By Andrea James
PUC boasts many great music ensembles. We enjoy their performances every quarter, but most of us don’t participate in a music group. After all, why should we sacrifice our precious free time? I asked Kayley Wilson, a junior English major and member of both I Cantori and Chorale, for her answer and a few other questions about music at PUC.
“The payoff is great. There have been times where I’ve been thinking, ‘Man, I could be working on a paper right now.’ But there have been so many times when I’ve walked out going, ‘Wow. I am so less stressed about what was bothering me.’ I feel better … Singing is healthy. It causes you to breathe really deeply … Psychologically, physically it’s good for you. Even though there have been times when I’m like, ‘I could be doing something else,’ I feel it benefits me in so many ways. It’s not something I’m willing to give up, you know? It does limit your time sometimes. If you’re just in Chorale, a couple weekends a year you’re singing. It’s really not that much. I think it’s worth it.”
Why do you have such a high opinion of singing?
“There’s something so powerful about this big group of people all thinking about the same thing and focusing on the same thing when we live in this world where there’s so much division. It’s really a beautiful thing to be able to come together and do that.
Music relaxes me. It allows me to step outside of the daily struggles and focus on something I love. I love that a lot of it’s worship music and I love doing that. It’s an escape; it’s worship. I just think it’s really valuable … I also feel like whatever gift you’ve been given, doing it well is an act of worship … When I was in high school, I came from a Waldorf school and it wasn’t Christian, and now I go to this school where my professor is saying, ‘We’re singing the Bible; we’re singing Scripture.’ Literally, singing Scripture! He said, ‘When I’m conducting, I’m praying. My heart is in it; my soul is in it. I want you to think about singing in a choir as your personal worship time. You’re not performing for other people; you’re giving back to God.’ That really, really stuck with me.”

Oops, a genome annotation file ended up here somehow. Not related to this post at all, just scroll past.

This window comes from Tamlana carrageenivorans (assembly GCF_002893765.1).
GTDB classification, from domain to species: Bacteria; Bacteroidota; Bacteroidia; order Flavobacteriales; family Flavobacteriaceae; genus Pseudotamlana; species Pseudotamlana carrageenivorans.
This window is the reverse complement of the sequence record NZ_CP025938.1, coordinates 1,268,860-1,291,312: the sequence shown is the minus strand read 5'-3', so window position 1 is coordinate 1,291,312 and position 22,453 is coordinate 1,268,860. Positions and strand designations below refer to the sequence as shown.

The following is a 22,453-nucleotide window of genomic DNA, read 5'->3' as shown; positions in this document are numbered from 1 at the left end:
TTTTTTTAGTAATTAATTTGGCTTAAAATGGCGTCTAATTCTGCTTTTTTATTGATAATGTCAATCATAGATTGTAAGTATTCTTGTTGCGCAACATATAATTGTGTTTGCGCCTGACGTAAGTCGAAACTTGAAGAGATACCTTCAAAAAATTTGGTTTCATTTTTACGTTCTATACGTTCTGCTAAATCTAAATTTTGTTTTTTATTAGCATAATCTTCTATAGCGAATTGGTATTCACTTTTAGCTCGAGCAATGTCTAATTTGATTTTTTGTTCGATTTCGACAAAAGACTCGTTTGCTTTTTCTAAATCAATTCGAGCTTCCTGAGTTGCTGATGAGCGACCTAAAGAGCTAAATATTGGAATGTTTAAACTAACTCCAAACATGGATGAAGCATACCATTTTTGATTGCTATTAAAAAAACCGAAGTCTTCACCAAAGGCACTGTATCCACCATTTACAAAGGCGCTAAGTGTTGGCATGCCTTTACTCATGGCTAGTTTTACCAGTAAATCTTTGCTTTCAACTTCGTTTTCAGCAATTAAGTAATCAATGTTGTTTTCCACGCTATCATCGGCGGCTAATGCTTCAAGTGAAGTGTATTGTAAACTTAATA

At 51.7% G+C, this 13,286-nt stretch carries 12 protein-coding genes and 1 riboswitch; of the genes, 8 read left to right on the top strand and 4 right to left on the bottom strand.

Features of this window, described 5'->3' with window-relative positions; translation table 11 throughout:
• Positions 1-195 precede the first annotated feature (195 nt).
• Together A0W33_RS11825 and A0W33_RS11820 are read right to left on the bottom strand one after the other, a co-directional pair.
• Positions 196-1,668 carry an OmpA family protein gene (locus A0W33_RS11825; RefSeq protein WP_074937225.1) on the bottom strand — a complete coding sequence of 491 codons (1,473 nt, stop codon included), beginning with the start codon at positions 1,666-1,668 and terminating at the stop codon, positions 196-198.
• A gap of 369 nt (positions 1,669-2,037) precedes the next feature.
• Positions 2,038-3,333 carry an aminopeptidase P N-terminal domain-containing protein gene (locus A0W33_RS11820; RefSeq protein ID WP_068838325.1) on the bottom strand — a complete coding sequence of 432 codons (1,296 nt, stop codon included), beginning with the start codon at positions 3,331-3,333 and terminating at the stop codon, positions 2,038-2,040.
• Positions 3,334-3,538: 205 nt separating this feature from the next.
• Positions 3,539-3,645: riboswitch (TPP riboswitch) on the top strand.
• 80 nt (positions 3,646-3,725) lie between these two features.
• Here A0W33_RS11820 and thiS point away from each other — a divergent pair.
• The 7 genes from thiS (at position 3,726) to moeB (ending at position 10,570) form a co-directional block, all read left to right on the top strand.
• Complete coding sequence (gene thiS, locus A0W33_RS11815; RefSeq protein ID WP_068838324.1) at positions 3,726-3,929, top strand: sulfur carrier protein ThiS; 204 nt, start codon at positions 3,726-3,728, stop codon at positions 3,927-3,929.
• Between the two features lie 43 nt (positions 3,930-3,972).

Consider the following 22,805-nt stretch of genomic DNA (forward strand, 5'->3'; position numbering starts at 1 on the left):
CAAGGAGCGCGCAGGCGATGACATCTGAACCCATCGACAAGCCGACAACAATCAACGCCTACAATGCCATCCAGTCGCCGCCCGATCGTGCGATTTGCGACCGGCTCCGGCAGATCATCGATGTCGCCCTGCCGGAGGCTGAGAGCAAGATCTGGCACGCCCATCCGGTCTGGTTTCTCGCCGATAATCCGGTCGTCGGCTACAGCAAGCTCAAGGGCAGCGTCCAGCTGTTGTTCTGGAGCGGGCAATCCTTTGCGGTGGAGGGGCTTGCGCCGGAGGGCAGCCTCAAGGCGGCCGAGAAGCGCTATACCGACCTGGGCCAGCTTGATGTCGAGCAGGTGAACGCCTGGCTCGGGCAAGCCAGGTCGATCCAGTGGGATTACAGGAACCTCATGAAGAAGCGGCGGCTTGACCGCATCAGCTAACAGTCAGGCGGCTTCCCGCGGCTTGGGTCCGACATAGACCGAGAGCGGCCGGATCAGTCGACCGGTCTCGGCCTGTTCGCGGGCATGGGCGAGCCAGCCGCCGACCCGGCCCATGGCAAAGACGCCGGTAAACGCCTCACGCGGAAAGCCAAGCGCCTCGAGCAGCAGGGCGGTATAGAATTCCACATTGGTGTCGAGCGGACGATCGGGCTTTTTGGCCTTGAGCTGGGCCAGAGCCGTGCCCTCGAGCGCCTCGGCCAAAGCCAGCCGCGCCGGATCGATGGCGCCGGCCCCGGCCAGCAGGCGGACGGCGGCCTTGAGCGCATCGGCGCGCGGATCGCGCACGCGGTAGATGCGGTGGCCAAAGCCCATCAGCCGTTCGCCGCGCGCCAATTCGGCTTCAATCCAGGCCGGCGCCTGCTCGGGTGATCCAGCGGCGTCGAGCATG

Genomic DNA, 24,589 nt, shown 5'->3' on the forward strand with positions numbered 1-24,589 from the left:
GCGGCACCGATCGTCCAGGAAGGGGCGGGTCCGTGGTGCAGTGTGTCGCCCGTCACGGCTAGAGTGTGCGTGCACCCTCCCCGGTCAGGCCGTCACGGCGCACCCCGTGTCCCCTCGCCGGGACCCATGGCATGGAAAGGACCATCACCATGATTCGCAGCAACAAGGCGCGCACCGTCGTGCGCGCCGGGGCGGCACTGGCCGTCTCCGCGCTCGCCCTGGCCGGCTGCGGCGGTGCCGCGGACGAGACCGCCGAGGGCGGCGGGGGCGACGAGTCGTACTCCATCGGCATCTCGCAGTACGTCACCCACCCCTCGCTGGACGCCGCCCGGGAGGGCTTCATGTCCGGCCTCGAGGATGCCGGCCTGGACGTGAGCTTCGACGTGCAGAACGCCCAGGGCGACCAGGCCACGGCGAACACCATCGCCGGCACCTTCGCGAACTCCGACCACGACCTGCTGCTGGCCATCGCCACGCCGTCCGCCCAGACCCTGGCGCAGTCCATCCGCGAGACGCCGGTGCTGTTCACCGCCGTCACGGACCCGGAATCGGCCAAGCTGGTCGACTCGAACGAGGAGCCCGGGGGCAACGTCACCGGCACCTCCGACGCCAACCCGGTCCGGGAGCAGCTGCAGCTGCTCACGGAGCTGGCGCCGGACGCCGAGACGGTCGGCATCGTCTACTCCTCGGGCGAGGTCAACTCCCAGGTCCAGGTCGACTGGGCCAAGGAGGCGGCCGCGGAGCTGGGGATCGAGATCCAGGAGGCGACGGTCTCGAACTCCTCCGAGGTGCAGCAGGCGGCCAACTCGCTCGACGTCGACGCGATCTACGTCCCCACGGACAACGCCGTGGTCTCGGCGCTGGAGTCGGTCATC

Why do you think people are hesitant to join music groups?
“Well, for one I think a lot of people are scared of joining music groups because they’re scared they don’t have the ability. The thing is, no one expects you to come in knowing everything. That’s why there’s an instructor.
If you like music, what kind of music are you interested in? Don’t think that ‘Oh, well, this was written in 1500s–I’m not going to like that.’ You don’t know unless you’ve tried singing it, unless you’ve sat down and listened to it. It doesn’t have to be choir–that’s my background, but I have friends who are in Symphonic Wind Ensemble and they just have a blast. They’re always doing some really interesting pieces. I think it really builds community–really, really builds community. It’s typical that you’re going to know more people within your department because you have events to go to and classes with all those people, but when you’re in a music ensemble, you also get to meet people from all over who maybe you wouldn’t have encountered otherwise and you’re all coming together for one common goal. I just think that’s so cool.
One thing I think is really neat about being in an ensemble is that if you don’t feel confident, you’ve got a lot of people behind you. There’s something really beautiful about that unity; that we may not all sound amazing by ourselves, but we’re stronger and more powerful together.”
So, consider joining one of the music groups on campus and be part of a community, worshipping and singing together. Here’s a list of some of the larger ensembles at PUC:
- Big Band–Rehearses and performs big band jazz. The group focuses on the development of reading and improvisation skills.
- Chorale–Performs both sacred and secular music, in diverse styles and from many periods. It’s a large mixed chorus open to all students, faculty, and staff. The group normally performs one piece with the orchestra each year. There are auditions each quarter; however, membership for the whole school year is preferred.
- Gospel Choir–Extensively surveys religious music from African-American worship experiences.
- Handbell Choir–Performs every quarter, both on and off campus. There are two levels of handbell choir: The beginning choir is open to any student who can read music; the advanced handbell choir is for ringing level three music and above.
- I Cantori–Performs both sacred and secular music. It’s a mixed-voice chamber ensemble for voice majors and other serious vocal students. It’s also a major touring ensemble and has a full performance schedule, including off campus tours. The director holds auditions at the beginning of fall quarter and year-long membership is required. Students in I Cantori are also required to register for Chorale.
- Introductory String Ensemble–Performs music at the level of the group. The ensemble focuses on developing technique, musicianship, and ensemble skills.
- Orchestra–Performs masterworks in concerts every quarter and at other events, both on and off campus. It’s for advanced string, wind, and brass players. The group often collaborates with soloists and other ensembles.
- Praise Teams/Bands–There are opportunities to perform at both vespers and the PUC Church service Sabbath morning. Contact the religious vice president in the Student Association or the church office to learn more. You can also read our post “(P)Raise the Roof” for some thoughts on being part of a praise band at PUC.
- Symphonic Wind Ensemble–Performs a diverse selection of music in a wide variety of settings and is for advanced instrumentalists. Tours and workshops occur on alternate years.